“As we said in district court, the SEC engaged in arbitrary and capricious rulemaking in rescinding this commonsense rule. The Administrative Procedure Act requires federal agencies to explain the basis for significant policy reversals, rely on logical reasoning and allow interested parties a meaningful opportunity to provide comment—standards the SEC clearly failed to meet.

“The NAM Legal Center will continue to fight to preserve the 2020 rule in full and protect manufacturers from the SEC’s dramatic about-face.”

Background:

The NAM has long called for increased oversight of proxy advisory firms. In July 2020, the SEC issued final regulations to enhance transparency and accountability for proxy firms, a move NAM President and CEO Jay Timmons called a “long-sought, major win for the industry and millions of manufacturing workers.” The NAM has been the leader in protecting the 2020 rule in court:

  • In October 2020, the NAM filed a motion to intervene in ISS v. SEC (ISS’s attempt to overturn the 2020 rule) in support of the SEC’s authority to regulate proxy firms. That case, with the NAM as an intervenor-defendant, is pending before the U.S. District Court for the District of Columbia.
  • In June 2021, the SEC announced that it was suspending enforcement of the 2020 rule; the NAM filed suit against the SEC in October 2021 challenging this unlawful suspension. The U.S. District Court for the Western District of Texas ruled for the NAM in September 2022, overturning the SEC’s suspension of the 2020 rule.
  • In November 2021, the SEC proposed to rescind critical portions of the 2020 rule. The SEC finalized the rescission in July 2022—and the NAM quickly filed suit, saying that “the SEC’s arbitrary actions to rescind this commonsense regulation clearly violate its obligations under the Administrative Procedure Act.” In December 2022, the U.S. District Court for the Western District of Texas granted summary judgment in favor of the SEC, failing to engage with the substance of the NAM’s APA claims.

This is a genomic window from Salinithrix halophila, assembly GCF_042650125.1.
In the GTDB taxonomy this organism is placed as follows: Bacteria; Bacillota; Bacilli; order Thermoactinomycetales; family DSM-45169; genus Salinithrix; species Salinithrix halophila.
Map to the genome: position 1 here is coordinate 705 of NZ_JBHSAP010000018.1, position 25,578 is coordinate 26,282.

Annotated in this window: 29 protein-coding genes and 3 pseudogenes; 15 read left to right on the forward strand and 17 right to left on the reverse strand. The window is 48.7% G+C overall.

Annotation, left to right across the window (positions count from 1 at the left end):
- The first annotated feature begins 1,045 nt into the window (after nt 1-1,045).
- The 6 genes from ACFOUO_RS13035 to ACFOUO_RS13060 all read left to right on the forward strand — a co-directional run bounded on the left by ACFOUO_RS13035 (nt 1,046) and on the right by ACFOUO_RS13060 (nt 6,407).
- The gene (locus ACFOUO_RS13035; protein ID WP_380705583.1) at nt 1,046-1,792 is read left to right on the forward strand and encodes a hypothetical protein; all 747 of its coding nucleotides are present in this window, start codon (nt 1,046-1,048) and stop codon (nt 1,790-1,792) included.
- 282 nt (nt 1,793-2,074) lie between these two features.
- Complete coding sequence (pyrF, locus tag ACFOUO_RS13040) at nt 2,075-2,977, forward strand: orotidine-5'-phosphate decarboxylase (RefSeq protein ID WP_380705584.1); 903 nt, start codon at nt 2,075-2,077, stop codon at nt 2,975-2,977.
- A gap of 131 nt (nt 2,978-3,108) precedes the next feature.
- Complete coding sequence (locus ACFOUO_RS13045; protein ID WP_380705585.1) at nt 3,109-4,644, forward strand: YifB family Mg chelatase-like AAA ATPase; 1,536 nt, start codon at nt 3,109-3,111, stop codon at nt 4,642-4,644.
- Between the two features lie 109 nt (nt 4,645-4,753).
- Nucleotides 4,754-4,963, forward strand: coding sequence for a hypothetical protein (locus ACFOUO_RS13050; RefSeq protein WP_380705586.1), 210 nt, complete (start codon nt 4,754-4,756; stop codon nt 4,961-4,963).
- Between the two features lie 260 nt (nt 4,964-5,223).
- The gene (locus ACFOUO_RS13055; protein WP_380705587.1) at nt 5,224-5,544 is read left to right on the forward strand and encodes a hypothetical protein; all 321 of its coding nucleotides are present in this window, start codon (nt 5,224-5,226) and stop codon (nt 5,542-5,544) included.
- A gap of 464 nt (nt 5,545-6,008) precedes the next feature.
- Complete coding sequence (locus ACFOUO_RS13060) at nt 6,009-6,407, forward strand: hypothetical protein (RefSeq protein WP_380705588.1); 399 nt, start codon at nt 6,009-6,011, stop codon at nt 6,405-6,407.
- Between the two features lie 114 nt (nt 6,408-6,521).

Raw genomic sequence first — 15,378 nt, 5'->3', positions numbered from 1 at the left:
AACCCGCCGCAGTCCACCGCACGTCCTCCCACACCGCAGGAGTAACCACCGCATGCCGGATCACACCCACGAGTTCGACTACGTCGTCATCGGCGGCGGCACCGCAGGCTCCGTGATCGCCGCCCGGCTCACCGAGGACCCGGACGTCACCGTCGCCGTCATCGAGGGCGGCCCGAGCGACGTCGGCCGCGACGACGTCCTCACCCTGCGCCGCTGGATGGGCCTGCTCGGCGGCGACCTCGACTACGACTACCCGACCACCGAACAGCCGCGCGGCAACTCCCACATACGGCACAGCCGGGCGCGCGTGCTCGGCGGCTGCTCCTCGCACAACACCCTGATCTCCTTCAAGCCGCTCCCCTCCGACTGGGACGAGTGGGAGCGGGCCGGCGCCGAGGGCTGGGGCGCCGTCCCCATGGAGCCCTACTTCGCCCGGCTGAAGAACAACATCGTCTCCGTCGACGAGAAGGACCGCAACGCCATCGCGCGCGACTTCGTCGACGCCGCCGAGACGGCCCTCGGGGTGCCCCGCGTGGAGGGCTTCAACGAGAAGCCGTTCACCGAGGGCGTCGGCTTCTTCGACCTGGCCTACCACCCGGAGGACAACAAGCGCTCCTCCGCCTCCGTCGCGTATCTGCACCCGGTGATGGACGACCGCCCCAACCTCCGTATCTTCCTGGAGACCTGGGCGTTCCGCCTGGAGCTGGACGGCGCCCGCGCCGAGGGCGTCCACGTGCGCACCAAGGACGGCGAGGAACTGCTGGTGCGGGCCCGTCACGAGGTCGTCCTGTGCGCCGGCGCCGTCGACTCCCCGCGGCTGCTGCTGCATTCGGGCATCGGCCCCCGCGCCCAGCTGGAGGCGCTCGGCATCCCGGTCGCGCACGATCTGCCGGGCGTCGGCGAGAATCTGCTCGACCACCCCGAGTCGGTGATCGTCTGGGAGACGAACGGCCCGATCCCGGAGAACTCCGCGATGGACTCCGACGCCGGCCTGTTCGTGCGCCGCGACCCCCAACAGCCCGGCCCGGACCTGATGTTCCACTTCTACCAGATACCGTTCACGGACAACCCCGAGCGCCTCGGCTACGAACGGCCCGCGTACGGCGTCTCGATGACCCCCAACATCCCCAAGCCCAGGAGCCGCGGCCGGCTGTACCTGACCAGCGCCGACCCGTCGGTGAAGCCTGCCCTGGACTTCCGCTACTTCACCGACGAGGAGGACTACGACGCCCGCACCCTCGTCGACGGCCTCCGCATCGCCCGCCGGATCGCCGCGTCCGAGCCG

-NAM-

The National Association of Manufacturers is the largest manufacturing association in the United States, representing small and large manufacturers in every industrial sector and in all 50 states. Manufacturing employs more than 12.9 million men and women, contributes $2.77 trillion to the U.S. economy annually and accounts for 55% of private-sector research and development. The NAM is the powerful voice of the manufacturing community and the leading advocate for a policy agenda that helps manufacturers compete in the global economy and create jobs across the United States. For more information about the NAM or to follow us on Twitter and Facebook, please visit www.nam.org.

Press Releases

Manufacturers Ready to Work with New Congress to Advance Policies That Strengthen Manufacturing in the U.S.

Washington, D.C. – National Association of Manufacturers President and CEO Jay Timmons released the following statement upon completion of House Leadership elections for the 118th Congress:

“Manufacturers congratulate Speaker McCarthy and Leader Scalise. Both have been strong supporters of ensuring a strong manufacturing economy.

“We look forward to working with them and the new Congress to advance policies that strengthen manufacturing in the U.S. We remain committed to advancing post-partisan solutions that improve the lives of all Americans, consistent with our ‘Competing to Win’ agenda.”

-NAM-

The National Association of Manufacturers is the largest manufacturing association in the United States, representing small and large manufacturers in every industrial sector and in all 50 states. Manufacturing employs more than 12.9 million men and women, contributes $2.77 trillion to the U.S. economy annually and accounts for 55% of private-sector research and development. The NAM is the powerful voice of the manufacturing community and the leading advocate for a policy agenda that helps manufacturers compete in the global economy and create jobs across the United States. For more information about the NAM or to follow us on Twitter and Facebook, please visit www.nam.org.